Calculating Electric Force: 2 Electrons & a Proton

In summary, Homework Equations state that in order to find the resultant of two vectors, one must head-to-tail add the vectors and use the cosine and sine rules to find the direction and magnitude of the resultant.
  • #1
327
1

Homework Statement



Take a look at this image first
2yytjif.jpg


If two electrons are each 2.50×10−10 from a proton, as shown in the figure, find the magnitude and of the net electrical force they will exert on the proton.



Homework Equations





The Attempt at a Solution


k=1/4πε0

So what I did first was calculate the Electric Force in the x directon



Fx= (k*q^2/r^2)cos(theta)

Fy=( k*q^2/r^2)sin(theta)

Then took the magnitude of the sum √(x)^2+(y)^2

And thought that would give me the answer for part one, where did I go wrong?
 
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  • #2
You seem to have left off the cotribution
The force on the proton is the sum of the forces due to the two electrons.
$$F=\frac{ke^2}{r^2}$$ ... for each electron - but the directions are different.
You also need to show the correct direction for the resultant force.
 
  • #3
I don't quite understand? Wouldn't me getting the cos / sin be me taking the directions into consideration?
 
  • #4
Mdhiggenz said:
I don't quite understand? Wouldn't me getting the cos / sin be me taking the directions into consideration?

I would suggest you not to find the force in a particular direction. Keep everything in variables. Each electron would exert an equal force in magnitude, say F. The resultant force will be [itex]\sqrt{F^2+F^2+2F^2cosθ}[/itex], where θ=65 degrees. Solve the expression, get it into its simplest form i.e factor out F. Plug in the values.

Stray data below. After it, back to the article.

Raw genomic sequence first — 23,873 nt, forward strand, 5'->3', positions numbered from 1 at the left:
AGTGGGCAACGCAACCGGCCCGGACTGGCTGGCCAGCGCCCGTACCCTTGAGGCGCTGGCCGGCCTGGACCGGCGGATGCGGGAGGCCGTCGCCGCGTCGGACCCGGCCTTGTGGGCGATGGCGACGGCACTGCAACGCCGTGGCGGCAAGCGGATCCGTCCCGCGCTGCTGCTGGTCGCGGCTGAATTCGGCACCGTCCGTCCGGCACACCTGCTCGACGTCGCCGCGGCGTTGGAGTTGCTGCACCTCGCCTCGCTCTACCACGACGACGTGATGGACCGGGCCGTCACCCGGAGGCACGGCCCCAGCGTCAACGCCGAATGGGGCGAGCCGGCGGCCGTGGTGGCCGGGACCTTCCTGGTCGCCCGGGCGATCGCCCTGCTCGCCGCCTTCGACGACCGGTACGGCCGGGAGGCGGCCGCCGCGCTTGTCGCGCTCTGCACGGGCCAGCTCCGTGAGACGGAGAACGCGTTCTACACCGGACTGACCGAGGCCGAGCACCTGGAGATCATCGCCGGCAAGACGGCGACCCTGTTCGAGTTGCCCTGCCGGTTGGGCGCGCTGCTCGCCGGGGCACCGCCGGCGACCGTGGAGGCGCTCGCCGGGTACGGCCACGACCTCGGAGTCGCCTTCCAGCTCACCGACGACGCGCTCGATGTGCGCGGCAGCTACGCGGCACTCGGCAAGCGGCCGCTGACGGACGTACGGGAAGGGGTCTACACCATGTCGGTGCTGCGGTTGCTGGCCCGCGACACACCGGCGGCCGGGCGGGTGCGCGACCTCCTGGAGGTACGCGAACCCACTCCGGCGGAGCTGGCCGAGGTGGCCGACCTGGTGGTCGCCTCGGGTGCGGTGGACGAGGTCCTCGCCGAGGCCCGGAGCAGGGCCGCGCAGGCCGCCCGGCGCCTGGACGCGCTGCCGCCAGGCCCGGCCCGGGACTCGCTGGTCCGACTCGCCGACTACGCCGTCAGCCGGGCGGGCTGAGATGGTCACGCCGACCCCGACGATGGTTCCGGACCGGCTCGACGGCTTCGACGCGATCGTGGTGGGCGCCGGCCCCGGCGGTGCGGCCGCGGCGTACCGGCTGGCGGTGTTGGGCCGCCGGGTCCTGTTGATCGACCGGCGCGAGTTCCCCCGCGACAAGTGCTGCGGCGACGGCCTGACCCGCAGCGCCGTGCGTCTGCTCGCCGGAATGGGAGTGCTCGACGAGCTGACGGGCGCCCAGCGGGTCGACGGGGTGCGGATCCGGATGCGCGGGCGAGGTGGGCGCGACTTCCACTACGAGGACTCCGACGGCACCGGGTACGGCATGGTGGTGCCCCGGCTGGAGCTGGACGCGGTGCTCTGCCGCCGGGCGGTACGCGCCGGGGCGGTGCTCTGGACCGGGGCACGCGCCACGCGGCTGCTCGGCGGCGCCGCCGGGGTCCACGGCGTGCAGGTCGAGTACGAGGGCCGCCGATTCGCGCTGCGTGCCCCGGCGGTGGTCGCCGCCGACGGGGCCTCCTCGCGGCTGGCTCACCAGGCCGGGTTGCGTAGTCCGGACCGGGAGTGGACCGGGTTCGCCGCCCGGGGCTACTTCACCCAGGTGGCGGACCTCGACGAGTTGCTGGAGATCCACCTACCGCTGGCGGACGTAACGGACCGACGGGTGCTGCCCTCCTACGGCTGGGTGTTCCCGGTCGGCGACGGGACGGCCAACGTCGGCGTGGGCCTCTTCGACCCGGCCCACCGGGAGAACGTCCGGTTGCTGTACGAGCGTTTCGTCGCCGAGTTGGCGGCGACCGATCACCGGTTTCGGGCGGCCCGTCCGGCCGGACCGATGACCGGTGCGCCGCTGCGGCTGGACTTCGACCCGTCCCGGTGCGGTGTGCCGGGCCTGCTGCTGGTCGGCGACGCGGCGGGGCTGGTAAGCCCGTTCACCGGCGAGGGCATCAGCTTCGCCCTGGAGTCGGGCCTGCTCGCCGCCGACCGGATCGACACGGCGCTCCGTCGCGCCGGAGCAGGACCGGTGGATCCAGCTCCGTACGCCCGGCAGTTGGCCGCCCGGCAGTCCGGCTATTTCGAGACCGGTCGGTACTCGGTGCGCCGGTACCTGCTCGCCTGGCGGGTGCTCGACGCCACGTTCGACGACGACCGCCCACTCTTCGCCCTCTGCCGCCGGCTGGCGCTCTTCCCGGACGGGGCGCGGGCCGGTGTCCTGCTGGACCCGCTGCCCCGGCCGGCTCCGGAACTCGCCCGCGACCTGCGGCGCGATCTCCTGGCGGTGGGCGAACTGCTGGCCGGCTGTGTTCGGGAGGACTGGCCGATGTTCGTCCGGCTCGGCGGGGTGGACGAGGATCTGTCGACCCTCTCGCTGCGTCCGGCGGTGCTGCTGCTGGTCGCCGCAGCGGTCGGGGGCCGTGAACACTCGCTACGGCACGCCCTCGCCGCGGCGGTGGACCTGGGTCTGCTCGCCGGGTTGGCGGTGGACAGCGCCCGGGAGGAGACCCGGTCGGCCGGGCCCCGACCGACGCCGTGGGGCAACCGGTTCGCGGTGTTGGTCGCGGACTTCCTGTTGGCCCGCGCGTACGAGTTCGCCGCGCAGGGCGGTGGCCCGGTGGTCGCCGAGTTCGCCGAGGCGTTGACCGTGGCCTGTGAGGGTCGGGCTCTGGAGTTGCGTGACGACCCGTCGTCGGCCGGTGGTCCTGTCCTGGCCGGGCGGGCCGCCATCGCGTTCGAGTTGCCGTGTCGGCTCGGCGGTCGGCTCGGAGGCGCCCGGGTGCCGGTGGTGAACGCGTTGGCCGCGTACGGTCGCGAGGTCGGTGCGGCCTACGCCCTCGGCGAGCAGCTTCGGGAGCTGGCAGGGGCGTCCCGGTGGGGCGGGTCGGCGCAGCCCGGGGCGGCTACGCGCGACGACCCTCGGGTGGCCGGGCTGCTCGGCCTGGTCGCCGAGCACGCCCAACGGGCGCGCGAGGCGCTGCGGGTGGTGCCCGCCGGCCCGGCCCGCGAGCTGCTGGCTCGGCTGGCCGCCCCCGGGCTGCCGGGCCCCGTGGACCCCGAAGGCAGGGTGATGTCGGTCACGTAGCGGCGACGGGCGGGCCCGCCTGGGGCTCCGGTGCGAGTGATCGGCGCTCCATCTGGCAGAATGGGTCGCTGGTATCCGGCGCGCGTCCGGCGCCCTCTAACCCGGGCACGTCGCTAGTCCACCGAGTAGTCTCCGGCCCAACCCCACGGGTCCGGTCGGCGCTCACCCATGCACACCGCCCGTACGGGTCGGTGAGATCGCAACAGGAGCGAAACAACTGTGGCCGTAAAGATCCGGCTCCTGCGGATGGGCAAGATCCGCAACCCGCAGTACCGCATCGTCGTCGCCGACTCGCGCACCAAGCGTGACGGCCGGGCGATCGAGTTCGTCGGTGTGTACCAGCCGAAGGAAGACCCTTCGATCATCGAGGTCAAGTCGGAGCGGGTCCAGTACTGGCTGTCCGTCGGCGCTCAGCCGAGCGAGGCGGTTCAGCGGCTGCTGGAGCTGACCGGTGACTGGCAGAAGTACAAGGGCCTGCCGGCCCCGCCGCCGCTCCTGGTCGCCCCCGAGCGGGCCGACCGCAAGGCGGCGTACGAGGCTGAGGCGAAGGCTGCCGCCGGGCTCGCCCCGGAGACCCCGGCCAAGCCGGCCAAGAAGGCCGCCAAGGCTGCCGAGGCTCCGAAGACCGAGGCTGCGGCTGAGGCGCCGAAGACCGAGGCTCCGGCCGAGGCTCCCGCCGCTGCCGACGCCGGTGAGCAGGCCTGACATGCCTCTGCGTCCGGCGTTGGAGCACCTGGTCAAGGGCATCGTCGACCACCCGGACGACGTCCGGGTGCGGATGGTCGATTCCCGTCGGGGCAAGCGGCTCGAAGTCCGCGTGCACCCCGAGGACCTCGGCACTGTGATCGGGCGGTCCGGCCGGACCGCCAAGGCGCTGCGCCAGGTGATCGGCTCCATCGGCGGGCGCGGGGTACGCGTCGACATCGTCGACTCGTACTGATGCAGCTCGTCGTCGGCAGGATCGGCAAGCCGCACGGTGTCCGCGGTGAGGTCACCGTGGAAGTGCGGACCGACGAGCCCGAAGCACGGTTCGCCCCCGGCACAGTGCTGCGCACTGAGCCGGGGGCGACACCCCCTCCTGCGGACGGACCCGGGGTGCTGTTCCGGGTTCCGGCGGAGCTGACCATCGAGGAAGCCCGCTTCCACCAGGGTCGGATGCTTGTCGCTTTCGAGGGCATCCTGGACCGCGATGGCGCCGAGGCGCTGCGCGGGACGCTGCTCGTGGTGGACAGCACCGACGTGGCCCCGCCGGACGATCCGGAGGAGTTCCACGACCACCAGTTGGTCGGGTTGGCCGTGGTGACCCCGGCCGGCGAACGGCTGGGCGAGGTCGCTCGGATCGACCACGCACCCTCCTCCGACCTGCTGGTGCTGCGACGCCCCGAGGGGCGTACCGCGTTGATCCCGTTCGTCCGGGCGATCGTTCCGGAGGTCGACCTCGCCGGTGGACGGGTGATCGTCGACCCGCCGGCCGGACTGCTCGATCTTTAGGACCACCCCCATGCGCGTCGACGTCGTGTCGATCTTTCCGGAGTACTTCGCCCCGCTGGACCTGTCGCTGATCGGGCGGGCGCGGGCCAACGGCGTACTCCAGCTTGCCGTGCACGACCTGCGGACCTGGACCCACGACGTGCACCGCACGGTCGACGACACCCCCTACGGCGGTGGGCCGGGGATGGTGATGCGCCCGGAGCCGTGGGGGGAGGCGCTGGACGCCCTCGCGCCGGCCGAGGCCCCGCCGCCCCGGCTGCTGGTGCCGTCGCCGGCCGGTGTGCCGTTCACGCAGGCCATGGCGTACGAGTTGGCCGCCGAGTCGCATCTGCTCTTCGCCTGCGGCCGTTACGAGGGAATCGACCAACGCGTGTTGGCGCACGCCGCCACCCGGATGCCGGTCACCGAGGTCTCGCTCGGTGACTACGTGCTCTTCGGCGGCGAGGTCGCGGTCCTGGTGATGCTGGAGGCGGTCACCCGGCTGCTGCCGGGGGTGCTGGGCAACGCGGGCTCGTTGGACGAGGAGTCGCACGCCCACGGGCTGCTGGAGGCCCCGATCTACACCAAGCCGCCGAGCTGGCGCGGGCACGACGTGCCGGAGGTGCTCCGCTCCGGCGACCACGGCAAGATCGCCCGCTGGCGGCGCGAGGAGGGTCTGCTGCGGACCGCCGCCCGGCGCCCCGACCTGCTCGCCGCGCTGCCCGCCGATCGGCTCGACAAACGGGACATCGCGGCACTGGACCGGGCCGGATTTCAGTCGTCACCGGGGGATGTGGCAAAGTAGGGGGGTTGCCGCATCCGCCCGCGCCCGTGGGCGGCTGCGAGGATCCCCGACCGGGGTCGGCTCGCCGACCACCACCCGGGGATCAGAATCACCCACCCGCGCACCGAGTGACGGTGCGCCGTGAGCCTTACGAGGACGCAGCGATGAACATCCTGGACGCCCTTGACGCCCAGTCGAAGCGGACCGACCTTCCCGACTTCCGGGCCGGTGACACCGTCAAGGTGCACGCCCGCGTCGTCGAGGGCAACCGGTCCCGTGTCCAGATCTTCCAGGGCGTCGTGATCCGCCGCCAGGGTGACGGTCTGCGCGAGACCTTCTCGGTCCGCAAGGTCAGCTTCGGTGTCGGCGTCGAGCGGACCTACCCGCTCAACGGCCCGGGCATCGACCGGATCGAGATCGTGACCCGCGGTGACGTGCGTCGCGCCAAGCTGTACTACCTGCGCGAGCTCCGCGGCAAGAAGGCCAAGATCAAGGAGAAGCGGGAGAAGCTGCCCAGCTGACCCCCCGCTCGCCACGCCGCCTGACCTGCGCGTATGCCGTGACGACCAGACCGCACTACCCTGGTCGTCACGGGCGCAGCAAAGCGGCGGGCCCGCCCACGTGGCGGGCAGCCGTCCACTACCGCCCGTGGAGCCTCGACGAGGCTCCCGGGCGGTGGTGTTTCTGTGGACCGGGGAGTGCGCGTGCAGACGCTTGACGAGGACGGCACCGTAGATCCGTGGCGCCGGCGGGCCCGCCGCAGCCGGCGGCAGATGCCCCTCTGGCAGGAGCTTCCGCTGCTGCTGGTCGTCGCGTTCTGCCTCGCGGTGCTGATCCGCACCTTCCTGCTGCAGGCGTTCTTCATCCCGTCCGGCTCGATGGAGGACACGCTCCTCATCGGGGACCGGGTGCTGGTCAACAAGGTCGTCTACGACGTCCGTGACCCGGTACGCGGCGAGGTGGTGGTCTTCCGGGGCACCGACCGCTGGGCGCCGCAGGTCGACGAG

• #5
I got the correct answer using your method, but I don't quite understand how you got that.

It would make sense to me if it was √F^2sin∅+F^2cos

But not the √F^2+f^2+2f^2cos∅

can you elaborate on how you achieved that formula?

Thanks
 
  • #6
Mdhiggenz said:
I got the correct answer using your method, but I don't quite understand how you got that.

It would make sense to me if it was √F^2sin∅+F^2cos

But not the √F^2+f^2+2f^2cos∅

can you elaborate on how you achieved that formula?

Thanks

That's the formula for finding resultant of two vectors. Don't you know about it? :smile:
 
  • #7
Nope never knew about it but I do now (: is it always cos and never sine?
 
  • #8
Mdhiggenz said:
Nope never knew about it but I do now (: is it always cos and never sine?

Yes, it is always cosθ. You should check this out from any physics textbook you have. It should be there in a chapter about "Vectors". :smile:
 
  • #9
I hate to direct people to memorize equations - the formula is a special case of the cosine rule for a scalene triangle.

To add two vectors, draw them head-to-tail (you should have seen this before) ... the resultant goes from the tail of the first one to the head of the second one. This gives you a triangle. Draw it out and you'll see.

You can also use the sine rule for the same triangle in this case because, since it is an isosceles triangle you know all the interior angles. But this is not generally true.
 
  • #10
I couldn't find a vector-add diagram online that had all the elements I wanted ... so I drew my own:
attachment.php?attachmentid=50861&stc=1&d=1347770769.png

... in the above, we want to do ##\vec{F}_{tot}=\vec{F}_A+\vec{F}_B## - magnitudes and directions are shown in the diagram.